Schools find their existence tied to community standards and financial restraints based on the community support… or lack of. The result is that schools are closing at an alarming rate across the country. The decision to close a school rarely reflects the needs of a community or, more importantly, the needs of the students!

There seems to be less concern for the needs of the communities children’s education than the economic demands of the location of the school or the resources available. Where is the federal government when this happens? Well, they are partially to blame. The government rhetoric details the need for affordable, quality education while they demand that school systems adhere to specific federal mandates that tie the school administration’s hands to comply with political wants. So much for federal support.

2. Two-Gallons of milk in a one-gallon jug!

So, how many kids can you cram into a classroom and still teach effectively? That depends on whether you are looking to teach the children or be a daycare service. I know, pretty harsh but look at the function of schools today. They take your children and house them and feed them for about 6-7 hours a day. Mostly providing them with basic discipline and food that they rarely get a t home! Oh yes, admin it. Teachers are required to discipline your children in a crowded atmosphere where safety is no longer guaranteed and education takes a back seat to providing basic needs that parents are unwilling to, uneducated to or unable to provide. Wait, what about education? Well, there is so little time for that that caring for them takes priority over teaching them.

Secondarily, because of the constraints of federally-mandated guidelines, the children are taught in a cookie-cutter style standard of personality-limiting, creative-minimizing and individually-restrictive processes to get them to their adulthood. Basic education with basic performance that aligns children to basic standards that align with everyone else’s basic needs. Sad because it is done in crowded classrooms where teachers are forced to “teach” more children than one person could attend to. How effective is that?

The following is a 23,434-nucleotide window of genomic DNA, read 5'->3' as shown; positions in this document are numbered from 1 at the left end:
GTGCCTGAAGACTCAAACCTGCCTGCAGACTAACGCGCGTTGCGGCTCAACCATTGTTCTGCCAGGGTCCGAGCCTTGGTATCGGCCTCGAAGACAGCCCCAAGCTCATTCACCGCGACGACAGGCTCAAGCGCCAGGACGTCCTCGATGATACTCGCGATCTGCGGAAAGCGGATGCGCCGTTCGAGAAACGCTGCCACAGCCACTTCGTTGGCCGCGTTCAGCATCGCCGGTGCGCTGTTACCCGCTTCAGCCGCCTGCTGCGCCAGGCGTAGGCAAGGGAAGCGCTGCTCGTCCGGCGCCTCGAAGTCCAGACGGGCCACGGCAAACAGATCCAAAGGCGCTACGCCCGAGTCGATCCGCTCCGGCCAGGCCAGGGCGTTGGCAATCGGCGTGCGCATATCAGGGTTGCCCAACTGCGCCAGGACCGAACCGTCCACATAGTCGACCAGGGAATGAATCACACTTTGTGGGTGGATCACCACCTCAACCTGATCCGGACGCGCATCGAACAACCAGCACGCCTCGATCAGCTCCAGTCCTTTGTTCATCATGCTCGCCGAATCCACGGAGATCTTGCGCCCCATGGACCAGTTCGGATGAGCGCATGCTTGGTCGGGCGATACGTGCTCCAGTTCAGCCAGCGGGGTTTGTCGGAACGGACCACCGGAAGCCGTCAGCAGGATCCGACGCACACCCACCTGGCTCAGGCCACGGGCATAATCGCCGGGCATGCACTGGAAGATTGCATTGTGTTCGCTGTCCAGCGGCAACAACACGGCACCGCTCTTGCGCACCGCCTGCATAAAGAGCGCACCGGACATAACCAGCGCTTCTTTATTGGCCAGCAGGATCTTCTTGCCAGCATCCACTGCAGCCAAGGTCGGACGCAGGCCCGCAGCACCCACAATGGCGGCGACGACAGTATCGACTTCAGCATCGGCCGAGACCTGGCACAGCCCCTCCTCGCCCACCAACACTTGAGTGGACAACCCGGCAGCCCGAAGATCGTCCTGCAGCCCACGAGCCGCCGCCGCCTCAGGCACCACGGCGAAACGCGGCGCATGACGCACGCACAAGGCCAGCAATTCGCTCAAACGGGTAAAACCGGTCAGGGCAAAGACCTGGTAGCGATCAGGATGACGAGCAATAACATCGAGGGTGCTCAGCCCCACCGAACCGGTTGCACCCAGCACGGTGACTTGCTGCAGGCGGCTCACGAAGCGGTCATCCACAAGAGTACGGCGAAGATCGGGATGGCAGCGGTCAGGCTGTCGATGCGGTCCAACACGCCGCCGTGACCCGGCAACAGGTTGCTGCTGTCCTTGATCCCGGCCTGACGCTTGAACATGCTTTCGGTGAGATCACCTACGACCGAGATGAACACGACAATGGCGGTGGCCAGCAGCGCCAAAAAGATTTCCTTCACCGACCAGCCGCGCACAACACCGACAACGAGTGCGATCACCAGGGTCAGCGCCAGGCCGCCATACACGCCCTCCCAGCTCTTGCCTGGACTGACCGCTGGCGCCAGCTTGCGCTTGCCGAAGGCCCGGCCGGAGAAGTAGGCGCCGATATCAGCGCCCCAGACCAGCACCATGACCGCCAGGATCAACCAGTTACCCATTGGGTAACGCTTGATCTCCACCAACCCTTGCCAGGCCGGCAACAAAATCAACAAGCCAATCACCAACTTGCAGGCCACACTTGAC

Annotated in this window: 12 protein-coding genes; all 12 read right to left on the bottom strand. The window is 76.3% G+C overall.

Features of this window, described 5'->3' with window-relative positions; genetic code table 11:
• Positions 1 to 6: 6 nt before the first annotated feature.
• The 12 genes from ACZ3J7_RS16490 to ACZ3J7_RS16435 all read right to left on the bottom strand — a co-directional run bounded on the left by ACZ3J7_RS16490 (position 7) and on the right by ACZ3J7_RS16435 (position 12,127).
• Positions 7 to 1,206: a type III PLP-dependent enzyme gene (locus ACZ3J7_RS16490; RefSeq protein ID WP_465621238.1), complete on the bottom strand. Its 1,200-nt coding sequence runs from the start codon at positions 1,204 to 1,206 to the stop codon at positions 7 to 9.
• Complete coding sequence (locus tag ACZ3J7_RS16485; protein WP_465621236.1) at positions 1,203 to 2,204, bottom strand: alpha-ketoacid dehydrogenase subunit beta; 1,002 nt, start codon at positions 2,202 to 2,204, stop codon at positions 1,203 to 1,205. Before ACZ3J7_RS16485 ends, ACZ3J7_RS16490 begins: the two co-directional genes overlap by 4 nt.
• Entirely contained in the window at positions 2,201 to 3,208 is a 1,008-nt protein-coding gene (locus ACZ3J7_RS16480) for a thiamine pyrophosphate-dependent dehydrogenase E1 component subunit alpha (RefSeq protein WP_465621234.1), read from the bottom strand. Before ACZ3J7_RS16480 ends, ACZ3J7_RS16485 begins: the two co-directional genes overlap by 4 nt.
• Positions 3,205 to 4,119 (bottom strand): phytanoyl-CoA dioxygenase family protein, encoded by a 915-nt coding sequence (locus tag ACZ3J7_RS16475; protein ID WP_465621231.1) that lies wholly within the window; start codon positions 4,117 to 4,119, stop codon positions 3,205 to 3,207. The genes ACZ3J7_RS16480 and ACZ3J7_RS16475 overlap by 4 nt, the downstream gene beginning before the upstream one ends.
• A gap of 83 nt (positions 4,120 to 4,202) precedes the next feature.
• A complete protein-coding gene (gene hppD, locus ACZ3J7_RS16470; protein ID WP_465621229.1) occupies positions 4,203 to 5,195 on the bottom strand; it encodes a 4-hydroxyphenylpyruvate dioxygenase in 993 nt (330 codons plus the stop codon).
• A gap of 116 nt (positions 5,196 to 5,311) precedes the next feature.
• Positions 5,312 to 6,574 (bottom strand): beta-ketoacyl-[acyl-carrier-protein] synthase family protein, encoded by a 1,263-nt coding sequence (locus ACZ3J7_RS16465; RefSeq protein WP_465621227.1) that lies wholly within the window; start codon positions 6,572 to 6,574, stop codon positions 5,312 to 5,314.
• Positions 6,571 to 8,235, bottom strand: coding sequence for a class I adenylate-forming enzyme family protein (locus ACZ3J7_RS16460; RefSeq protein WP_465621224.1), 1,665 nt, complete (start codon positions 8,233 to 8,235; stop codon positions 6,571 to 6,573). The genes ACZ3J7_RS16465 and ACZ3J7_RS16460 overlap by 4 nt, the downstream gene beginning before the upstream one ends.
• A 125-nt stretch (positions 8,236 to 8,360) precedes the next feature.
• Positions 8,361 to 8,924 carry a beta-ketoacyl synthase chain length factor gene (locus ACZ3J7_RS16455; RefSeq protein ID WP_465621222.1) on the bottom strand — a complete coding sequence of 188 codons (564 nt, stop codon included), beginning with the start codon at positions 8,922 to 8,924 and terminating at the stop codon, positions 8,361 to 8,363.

3. If You Do What You’ve Always Done… You’ll Get What You’ve Always Gotten!

How can we expect our children to excel when their parents are minimally educated. One must understand that this cycle of poor education will produce more poorly educated children who will produce more poorly-educated children and so on and so on. Parents are so busy struggling to make a living today because of a poor economy or a lack of opportunity that there is little time to attend to their children’s education at home let alone at school. Involvement is also critical especially when the parents are minimally educated because they lack the foresight and experience to guide a young person to the right path. The result is a continually-repeated system that fails students and undermines this country’s future. It matters not whether you are poor and struggling to make a living that doesn’t allow for time to teach your kids at home OR whether your well off and struggle to maintain a career that doesn’t allow for time to attend to your kids at home. Either way, the education suffers.

4. Once Stated Always Abated!

I was once told that I was stupid. I was told that I could never learn because I lacked the basic ability to understand or comprehend anything that a normal person was expected to know. Can you imagine? Well, today I am in pursuit of a doctorate in education. Highly educated holding several degrees and formally recognized for my teaching abilities and performance as an educator. So there, take that!

If a child is to be challenged then the child has to recognize their worth and value as an individual. EVERY child is talented and gifted in something and should be recognized for it immediately and consistently. Oh yes, failure happens but that is part of the lesson as well. Individualized learning platforms and initiatives are crucial to the support and future of educational success. The talented and gifted programs require that a child be recognized and advanced because of their special gift instead of the initiative being available to ALL students. I believe that EVERY child has the opportunity to reveal their gift if given the opportunity to allow it to reveal itself. Why limit other children’s opportunity to excel because someone didn’t recognize their talents? Beyond me.

This lack of diversity in basic education is driven by personal prejudices and the nuances of social conformity and economic availability in a school district. Shameful that every student doesn’t have the same opportunity to be recognized for their inevitable contribution to society.

5. There’s a Step to the Prep!

According to the U.S. Bureau of Labor Statistics and the U.S. Education Department, 80% of all high school students graduate and student graduation rates are at an all-time high. This sounds great doesn’t it? Well, no it doesn’t because about 80% of high school seniors cannot pass basic proficiency exams or read at a basic level. The fundamental and core foundation for a successful future lies in their ability to read and comprehend and it is failing miserably. Because of a politically-correct mindset and an unwillingness to admit that we are failing we are passing kids without prejudice. What is the dynamic here? Money, acknowledgment, standards, social constraint?